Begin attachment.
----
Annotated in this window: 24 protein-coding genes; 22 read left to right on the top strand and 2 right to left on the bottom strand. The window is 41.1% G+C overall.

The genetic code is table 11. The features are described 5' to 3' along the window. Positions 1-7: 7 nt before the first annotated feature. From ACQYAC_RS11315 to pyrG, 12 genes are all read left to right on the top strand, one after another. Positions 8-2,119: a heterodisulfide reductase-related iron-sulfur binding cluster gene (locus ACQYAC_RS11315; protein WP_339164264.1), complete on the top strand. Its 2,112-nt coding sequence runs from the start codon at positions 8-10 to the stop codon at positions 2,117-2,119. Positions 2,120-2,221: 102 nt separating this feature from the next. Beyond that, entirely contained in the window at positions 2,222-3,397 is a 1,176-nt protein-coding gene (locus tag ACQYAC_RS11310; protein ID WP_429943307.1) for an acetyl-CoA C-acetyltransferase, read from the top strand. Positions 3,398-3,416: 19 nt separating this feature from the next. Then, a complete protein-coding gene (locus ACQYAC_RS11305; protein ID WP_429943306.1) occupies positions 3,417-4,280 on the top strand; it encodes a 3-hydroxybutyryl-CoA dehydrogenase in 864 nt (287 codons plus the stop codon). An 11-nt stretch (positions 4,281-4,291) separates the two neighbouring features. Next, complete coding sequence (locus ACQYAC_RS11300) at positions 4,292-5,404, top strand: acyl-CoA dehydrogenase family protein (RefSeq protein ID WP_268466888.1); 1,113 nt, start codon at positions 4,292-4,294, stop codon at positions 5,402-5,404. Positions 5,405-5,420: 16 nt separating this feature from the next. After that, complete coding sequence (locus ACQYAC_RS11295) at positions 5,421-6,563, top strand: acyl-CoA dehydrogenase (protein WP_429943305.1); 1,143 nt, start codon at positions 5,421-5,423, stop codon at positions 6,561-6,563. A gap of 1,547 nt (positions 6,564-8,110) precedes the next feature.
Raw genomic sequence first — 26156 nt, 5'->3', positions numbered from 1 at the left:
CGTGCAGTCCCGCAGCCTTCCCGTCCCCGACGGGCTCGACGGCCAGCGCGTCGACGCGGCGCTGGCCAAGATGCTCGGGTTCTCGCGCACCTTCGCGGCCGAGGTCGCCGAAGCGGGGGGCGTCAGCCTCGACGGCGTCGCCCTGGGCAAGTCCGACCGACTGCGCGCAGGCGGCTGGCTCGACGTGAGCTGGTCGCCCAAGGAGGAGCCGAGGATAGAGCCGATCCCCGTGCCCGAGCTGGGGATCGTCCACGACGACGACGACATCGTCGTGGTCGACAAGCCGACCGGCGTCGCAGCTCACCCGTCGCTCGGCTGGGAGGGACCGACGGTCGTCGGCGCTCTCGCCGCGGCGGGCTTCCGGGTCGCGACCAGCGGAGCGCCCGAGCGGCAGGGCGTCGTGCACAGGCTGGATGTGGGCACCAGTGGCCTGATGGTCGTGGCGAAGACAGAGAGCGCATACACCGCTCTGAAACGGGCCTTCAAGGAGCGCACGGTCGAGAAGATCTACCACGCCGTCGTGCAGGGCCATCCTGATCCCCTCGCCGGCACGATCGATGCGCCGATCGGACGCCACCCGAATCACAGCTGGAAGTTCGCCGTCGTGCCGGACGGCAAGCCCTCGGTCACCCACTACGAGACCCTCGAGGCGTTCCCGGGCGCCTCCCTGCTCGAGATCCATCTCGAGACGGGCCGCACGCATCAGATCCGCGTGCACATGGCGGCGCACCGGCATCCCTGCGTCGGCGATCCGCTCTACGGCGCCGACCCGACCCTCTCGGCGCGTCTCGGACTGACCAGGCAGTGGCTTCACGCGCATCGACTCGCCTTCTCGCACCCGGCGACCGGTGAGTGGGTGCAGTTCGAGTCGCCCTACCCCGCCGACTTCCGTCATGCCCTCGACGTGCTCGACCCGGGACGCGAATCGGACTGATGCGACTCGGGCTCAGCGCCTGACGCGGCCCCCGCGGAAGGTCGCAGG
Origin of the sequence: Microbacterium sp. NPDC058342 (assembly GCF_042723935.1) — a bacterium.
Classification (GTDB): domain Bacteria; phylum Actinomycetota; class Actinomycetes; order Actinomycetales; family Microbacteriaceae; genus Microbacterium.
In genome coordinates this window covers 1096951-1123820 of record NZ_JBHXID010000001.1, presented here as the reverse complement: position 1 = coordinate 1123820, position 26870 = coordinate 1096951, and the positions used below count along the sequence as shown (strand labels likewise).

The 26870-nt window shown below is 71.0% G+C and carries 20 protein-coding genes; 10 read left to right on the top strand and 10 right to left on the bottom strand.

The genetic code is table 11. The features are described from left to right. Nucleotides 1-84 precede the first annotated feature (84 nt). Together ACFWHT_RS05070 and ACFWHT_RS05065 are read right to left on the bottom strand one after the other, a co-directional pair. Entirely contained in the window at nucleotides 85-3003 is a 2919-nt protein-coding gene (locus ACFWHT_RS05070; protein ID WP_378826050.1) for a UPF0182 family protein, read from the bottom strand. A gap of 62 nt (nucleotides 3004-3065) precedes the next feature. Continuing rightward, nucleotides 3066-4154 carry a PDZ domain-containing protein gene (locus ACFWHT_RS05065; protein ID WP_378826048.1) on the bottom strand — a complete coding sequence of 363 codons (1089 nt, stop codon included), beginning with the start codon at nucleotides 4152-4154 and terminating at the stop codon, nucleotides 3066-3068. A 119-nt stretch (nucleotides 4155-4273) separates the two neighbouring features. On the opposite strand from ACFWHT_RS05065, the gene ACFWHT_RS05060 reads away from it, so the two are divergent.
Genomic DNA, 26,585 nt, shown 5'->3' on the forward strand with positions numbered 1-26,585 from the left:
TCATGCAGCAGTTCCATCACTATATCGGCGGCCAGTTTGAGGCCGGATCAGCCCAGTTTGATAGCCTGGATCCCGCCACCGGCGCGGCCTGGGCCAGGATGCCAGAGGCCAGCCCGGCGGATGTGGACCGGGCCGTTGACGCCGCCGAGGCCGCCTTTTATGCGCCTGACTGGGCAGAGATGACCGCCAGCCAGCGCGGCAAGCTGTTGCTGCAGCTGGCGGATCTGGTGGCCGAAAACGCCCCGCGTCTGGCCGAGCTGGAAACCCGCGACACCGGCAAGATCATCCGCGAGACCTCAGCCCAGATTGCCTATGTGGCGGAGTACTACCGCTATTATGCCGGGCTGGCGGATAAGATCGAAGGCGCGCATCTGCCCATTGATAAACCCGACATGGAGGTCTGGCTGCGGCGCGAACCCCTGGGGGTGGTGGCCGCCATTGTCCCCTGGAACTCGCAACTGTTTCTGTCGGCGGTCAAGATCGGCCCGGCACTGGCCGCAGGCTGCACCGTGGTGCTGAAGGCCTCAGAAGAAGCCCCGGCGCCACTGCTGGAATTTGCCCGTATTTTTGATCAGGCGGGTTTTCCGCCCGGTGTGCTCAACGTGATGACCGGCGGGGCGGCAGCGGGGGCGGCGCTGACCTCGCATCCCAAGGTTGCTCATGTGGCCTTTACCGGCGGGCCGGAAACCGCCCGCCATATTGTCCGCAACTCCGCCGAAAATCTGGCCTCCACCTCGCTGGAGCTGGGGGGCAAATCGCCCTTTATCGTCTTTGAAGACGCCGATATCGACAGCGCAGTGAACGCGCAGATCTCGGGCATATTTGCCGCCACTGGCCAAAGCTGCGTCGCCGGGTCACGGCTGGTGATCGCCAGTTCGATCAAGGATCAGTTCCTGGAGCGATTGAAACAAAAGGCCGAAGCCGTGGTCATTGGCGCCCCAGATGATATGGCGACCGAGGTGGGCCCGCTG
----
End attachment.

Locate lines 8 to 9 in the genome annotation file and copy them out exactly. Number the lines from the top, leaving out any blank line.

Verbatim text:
The 26870-nt window shown below is 71.0% G+C and carries 20 protein-coding genes; 10 read left to right on the top strand and 10 right to left on the bottom strand.

The genetic code is table 11. The features are described from left to right. Nucleotides 1-84 precede the first annotated feature (84 nt). Together ACFWHT_RS05070 and ACFWHT_RS05065 are read right to left on the bottom strand one after the other, a co-directional pair. Entirely contained in the window at nucleotides 85-3003 is a 2919-nt protein-coding gene (locus ACFWHT_RS05070; protein ID WP_378826050.1) for a UPF0182 family protein, read from the bottom strand. A gap of 62 nt (nucleotides 3004-3065) precedes the next feature. Continuing rightward, nucleotides 3066-4154 carry a PDZ domain-containing protein gene (locus ACFWHT_RS05065; protein ID WP_378826048.1) on the bottom strand — a complete coding sequence of 363 codons (1089 nt, stop codon included), beginning with the start codon at nucleotides 4152-4154 and terminating at the stop codon, nucleotides 3066-3068. A 119-nt stretch (nucleotides 4155-4273) separates the two neighbouring features. On the opposite strand from ACFWHT_RS05065, the gene ACFWHT_RS05060 reads away from it, so the two are divergent.